Our Non-system of Health Care: International Comparisons

Out health care costs are out of control. We pay more and get limited benefit from our huge expenditure. We lead the world in health care related bankruptcy, hospital expenditures, drug costs, physicians pay, and the proportion of our population without health insurance. We are number 1.

The 2011 analysis of the US health care (non) system suggests that the reasons for our expenditures are “substantially higher prices and more fragmented care delivery that leads to duplication of resources and extensive use of poorly coordinated specialists.”

And concludes that:

Despite much higher spending, U.S. performance in terms of quality is variable relative to other countries. While cancer care in the U.S. seems to be of particularly high quality based on five-year survival rates, the high rates of hospital admissions for chronic diseases suggest opportunities for improvement.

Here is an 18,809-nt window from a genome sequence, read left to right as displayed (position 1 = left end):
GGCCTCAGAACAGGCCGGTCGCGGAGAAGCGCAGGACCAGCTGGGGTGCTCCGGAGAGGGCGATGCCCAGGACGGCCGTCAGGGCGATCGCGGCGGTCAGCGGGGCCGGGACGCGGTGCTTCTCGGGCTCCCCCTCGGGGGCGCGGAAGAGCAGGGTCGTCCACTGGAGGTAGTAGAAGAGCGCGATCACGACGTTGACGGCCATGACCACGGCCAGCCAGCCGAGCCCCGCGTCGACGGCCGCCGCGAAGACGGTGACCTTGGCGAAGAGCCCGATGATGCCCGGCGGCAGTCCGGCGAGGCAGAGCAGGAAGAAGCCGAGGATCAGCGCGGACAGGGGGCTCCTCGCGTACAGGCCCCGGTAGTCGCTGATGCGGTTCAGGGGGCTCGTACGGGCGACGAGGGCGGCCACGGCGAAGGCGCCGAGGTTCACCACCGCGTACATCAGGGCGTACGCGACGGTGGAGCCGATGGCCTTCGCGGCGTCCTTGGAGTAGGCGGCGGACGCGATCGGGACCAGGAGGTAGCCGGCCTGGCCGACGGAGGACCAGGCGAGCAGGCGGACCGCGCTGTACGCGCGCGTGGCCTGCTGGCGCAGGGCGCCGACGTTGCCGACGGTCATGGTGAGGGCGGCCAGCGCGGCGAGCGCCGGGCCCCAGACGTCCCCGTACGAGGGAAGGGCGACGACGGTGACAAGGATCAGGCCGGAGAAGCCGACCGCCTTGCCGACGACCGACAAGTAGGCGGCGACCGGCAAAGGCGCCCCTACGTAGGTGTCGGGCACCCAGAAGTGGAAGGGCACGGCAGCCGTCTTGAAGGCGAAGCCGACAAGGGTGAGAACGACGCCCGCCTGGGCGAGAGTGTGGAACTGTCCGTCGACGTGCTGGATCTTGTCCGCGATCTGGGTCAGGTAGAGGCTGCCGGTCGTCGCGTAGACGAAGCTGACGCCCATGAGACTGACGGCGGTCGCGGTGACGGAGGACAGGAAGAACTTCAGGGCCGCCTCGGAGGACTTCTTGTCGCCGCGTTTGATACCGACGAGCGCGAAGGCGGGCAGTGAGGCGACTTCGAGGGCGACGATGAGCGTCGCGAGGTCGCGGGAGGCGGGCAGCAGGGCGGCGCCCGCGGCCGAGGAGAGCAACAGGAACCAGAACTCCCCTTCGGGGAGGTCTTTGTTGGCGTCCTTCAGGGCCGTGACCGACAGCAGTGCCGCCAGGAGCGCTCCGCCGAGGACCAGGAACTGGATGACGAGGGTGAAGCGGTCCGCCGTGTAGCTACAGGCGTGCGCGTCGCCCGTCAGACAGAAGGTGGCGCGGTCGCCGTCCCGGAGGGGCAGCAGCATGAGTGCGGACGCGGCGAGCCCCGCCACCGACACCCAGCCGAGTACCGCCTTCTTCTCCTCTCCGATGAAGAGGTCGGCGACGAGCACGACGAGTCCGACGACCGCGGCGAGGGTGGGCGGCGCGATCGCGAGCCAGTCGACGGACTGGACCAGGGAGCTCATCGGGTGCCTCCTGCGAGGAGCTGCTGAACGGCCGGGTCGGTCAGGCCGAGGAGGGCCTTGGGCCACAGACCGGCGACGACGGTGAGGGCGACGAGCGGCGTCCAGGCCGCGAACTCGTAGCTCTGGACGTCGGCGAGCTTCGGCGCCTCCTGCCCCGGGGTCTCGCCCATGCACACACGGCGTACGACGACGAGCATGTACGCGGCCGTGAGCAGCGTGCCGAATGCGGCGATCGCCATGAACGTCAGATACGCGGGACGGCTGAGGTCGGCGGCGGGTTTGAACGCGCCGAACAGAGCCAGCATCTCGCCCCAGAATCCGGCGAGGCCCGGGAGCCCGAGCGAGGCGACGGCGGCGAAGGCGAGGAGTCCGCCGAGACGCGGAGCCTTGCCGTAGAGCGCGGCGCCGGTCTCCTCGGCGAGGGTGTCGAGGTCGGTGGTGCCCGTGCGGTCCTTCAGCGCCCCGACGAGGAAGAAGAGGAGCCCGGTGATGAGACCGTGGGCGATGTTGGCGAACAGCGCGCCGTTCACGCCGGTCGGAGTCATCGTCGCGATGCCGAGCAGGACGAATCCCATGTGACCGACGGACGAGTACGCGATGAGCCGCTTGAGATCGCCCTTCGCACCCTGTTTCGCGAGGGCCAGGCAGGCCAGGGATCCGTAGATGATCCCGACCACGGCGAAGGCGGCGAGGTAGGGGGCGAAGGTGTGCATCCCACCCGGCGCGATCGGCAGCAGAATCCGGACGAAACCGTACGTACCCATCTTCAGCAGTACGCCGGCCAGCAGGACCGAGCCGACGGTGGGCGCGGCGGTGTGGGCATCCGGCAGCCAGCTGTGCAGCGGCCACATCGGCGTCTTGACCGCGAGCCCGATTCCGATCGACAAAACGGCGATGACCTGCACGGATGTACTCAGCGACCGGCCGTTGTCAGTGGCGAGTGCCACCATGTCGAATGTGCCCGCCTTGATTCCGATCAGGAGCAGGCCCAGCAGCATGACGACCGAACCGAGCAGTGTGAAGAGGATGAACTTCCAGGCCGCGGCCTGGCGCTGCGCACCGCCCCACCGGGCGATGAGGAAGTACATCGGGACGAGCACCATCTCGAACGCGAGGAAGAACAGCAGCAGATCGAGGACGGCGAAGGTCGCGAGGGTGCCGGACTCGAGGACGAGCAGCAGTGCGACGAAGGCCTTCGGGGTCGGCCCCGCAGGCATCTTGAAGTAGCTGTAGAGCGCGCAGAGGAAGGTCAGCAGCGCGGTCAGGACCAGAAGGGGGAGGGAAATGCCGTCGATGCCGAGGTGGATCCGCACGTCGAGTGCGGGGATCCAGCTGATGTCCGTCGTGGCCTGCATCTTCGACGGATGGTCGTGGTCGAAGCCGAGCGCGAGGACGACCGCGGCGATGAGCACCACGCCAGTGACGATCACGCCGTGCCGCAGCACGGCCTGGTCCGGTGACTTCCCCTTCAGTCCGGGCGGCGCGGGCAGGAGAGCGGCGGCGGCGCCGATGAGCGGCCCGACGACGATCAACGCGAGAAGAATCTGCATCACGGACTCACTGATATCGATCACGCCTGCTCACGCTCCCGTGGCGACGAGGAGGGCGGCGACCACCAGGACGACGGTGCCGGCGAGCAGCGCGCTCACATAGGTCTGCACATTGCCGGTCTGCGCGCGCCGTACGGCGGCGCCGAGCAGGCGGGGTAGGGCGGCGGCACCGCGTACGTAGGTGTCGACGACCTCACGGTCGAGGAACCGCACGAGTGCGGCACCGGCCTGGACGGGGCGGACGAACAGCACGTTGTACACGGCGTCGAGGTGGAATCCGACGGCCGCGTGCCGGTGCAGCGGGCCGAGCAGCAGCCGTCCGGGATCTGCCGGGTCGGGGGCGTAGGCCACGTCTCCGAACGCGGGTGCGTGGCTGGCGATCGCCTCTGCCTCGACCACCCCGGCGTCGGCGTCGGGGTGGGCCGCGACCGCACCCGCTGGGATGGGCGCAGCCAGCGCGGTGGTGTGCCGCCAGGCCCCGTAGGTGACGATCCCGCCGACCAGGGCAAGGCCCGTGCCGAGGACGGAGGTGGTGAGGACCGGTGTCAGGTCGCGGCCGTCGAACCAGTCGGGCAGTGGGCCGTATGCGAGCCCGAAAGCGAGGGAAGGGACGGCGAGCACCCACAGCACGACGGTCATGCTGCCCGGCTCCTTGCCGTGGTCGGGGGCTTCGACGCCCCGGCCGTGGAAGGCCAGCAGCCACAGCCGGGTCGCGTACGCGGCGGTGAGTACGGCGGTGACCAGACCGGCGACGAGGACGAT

Some graphics from the study:

On Hospital spending:

On comparative costs:

On Cancer survival:

Medicynical Note: It’s wonderful that our cancer survival is somewhat better than elsewhere, but if we accept that as true we also have to accept the shortcomings identified in the study and noted above.

The debate on the conservative side hinges on whether health care in the US should be a right of citizenship. It’s seems somewhat irrational to maintain such reasoning, tantamount to trying to reclaim virginity, when these same conservative friends continually laud U.S. Health Care for providing “free” access to ER’s for all. Is this not a form of defacto health care for all albeit inefficiently and poorly instituted.

Their reasoning, in some ways, is not surprising. After all, what other form of care would the most expensive inefficient health care non-system provide? And it goes without saying that it is not free. Can’t we do better?


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